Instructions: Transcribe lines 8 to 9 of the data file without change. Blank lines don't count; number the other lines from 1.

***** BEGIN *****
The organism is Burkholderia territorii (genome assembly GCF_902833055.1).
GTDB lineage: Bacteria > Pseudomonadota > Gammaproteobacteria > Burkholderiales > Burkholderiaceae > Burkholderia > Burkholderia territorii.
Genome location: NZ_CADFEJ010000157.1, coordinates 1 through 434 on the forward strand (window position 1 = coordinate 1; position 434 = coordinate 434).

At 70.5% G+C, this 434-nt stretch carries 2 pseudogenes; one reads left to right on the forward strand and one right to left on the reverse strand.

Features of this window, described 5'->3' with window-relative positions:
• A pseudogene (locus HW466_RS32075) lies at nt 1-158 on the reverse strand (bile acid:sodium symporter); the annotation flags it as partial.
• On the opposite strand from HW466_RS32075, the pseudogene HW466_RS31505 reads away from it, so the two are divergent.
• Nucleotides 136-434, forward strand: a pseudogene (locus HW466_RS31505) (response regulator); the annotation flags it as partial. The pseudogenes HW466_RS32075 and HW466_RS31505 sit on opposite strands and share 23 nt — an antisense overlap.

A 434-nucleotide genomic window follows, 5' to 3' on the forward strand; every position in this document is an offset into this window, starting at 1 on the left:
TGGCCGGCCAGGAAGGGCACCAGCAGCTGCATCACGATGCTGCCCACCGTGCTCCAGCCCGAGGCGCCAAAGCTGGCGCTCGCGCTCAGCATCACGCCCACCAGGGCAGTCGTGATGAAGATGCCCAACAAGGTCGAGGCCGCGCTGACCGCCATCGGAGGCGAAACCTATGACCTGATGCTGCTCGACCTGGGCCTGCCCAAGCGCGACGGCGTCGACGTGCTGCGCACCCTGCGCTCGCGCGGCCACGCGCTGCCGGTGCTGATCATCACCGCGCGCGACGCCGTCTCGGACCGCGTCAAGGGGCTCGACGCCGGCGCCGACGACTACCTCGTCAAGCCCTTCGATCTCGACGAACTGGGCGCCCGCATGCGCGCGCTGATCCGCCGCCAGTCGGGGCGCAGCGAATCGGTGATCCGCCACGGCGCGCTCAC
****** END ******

• Nucleotides 136-434, forward strand: a pseudogene (locus HW466_RS31505) (response regulator); the annotation flags it as partial. The pseudogenes HW466_RS32075 and HW466_RS31505 sit on opposite strands and share 23 nt — an antisense overlap.

A 434-nucleotide genomic window follows, 5' to 3' on the forward strand; every position in this document is an offset into this window, starting at 1 on the left: